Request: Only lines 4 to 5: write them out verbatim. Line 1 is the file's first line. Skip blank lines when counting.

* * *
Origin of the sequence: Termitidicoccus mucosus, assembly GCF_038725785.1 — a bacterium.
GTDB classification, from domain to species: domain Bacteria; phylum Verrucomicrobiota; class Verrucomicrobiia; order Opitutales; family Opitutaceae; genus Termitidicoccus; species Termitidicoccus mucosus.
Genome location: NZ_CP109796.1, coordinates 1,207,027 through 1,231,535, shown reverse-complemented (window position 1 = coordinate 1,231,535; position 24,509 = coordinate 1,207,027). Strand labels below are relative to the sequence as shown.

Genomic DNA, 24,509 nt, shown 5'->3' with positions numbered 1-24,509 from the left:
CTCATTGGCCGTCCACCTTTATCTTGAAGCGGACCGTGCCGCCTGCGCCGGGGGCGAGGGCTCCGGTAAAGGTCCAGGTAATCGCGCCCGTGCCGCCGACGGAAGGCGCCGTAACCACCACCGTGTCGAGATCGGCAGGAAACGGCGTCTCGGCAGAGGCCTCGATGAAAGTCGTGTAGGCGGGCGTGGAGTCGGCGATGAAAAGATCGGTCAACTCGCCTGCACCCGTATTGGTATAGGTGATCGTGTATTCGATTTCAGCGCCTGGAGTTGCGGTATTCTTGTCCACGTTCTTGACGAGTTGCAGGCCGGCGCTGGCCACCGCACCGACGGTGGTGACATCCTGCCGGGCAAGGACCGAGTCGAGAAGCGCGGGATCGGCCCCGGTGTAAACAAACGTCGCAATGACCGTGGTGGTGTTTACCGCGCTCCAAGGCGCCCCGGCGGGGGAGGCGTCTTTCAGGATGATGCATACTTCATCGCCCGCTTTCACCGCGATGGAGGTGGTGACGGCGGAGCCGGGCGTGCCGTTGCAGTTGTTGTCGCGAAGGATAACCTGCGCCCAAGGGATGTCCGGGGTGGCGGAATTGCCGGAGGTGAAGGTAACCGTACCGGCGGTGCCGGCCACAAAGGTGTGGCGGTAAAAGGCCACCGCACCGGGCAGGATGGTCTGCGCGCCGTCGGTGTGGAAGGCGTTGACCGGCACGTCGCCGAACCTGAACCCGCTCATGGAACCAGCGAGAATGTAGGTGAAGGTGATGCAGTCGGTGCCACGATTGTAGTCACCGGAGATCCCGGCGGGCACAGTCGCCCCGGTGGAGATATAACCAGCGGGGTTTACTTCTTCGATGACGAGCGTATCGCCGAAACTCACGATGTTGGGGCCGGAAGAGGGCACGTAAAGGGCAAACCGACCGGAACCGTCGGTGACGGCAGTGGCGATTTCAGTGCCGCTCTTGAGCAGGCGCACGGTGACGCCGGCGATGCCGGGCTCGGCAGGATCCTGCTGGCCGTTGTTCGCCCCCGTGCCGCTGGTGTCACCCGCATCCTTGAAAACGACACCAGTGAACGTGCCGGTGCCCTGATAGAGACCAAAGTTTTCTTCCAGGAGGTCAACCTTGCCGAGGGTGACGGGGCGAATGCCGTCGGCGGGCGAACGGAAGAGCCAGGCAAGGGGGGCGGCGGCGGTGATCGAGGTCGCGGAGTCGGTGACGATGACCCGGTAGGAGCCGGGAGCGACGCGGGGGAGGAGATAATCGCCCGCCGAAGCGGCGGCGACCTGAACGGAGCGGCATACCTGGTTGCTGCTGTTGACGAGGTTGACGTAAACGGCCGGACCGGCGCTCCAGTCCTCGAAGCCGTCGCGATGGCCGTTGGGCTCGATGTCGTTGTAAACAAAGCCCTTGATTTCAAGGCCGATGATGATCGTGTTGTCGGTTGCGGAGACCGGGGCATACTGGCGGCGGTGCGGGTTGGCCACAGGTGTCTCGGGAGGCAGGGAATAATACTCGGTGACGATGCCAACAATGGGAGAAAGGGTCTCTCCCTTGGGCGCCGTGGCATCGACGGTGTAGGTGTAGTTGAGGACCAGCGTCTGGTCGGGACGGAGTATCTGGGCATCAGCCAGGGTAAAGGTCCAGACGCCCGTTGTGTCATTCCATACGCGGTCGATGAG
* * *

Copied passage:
Genomic DNA, 24,509 nt, shown 5'->3' with positions numbered 1-24,509 from the left:
CTCATTGGCCGTCCACCTTTATCTTGAAGCGGACCGTGCCGCCTGCGCCGGGGGCGAGGGCTCCGGTAAAGGTCCAGGTAATCGCGCCCGTGCCGCCGACGGAAGGCGCCGTAACCACCACCGTGTCGAGATCGGCAGGAAACGGCGTCTCGGCAGAGGCCTCGATGAAAGTCGTGTAGGCGGGCGTGGAGTCGGCGATGAAAAGATCGGTCAACTCGCCTGCACCCGTATTGGTATAGGTGATCGTGTATTCGATTTCAGCGCCTGGAGTTGCGGTATTCTTGTCCACGTTCTTGACGAGTTGCAGGCCGGCGCTGGCCACCGCACCGACGGTGGTGACATCCTGCCGGGCAAGGACCGAGTCGAGAAGCGCGGGATCGGCCCCGGTGTAAACAAACGTCGCAATGACCGTGGTGGTGTTTACCGCGCTCCAAGGCGCCCCGGCGGGGGAGGCGTCTTTCAGGATGATGCATACTTCATCGCCCGCTTTCACCGCGATGGAGGTGGTGACGGCGGAGCCGGGCGTGCCGTTGCAGTTGTTGTCGCGAAGGATAACCTGCGCCCAAGGGATGTCCGGGGTGGCGGAATTGCCGGAGGTGAAGGTAACCGTACCGGCGGTGCCGGCCACAAAGGTGTGGCGGTAAAAGGCCACCGCACCGGGCAGGATGGTCTGCGCGCCGTCGGTGTGGAAGGCGTTGACCGGCACGTCGCCGAACCTGAACCCGCTCATGGAACCAGCGAGAATGTAGGTGAAGGTGATGCAGTCGGTGCCACGATTGTAGTCACCGGAGATCCCGGCGGGCACAGTCGCCCCGGTGGAGATATAACCAGCGGGGTTTACTTCTTCGATGACGAGCGTATCGCCGAAACTCACGATGTTGGGGCCGGAAGAGGGCACGTAAAGGGCAAACCGACCGGAACCGTCGGTGACGGCAGTGGCGATTTCAGTGCCGCTCTTGAGCAGGCGCACGGTGACGCCGGCGATGCCGGGCTCGGCAGGATCCTGCTGGCCGTTGTTCGCCCCCGTGCCGCTGGTGTCACCCGCATCCTTGAAAACGACACCAGTGAACGTGCCGGTGCCCTGATAGAGACCAAAGTTTTCTTCCAGGAGGTCAACCTTGCCGAGGGTGACGGGGCGAATGCCGTCGGCGGGCGAACGGAAGAGCCAGGCAAGGGGGGCGGCGGCGGTGATCGAGGTCGCGGAGTCGGTGACGATGACCCGGTAGGAGCCGGGAGCGACGCGGGGGAGGAGATAATCGCCCGCCGAAGCGGCGGCGACCTGAACGGAGCGGCATACCTGGTTGCTGCTGTTGACGAGGTTGACGTAAACGGCCGGACCGGCGCTCCAGTCCTCGAAGCCGTCGCGATGGCCGTTGGGCTCGATGTCGTTGTAAACAAAGCCCTTGATTTCAAGGCCGATGATGATCGTGTTGTCGGTTGCGGAGACCGGGGCATACTGGCGGCGGTGCGGGTTGGCCACAGGTGTCTCGGGAGGCAGGGAATAATACTCGGTGACGATGCCAACAATGGGAGAAAGGGTCTCTCCCTTGGGCGCCGTGGCATCGACGGTGTAGGTGTAGTTGAGGACCAGCGTCTGGTCGGGACGGAGTATCTGGGCATCAGCCAGGGTAAAGGTCCAGACGCCCGTTGTGTCATTCCATACGCGGTCGATGAG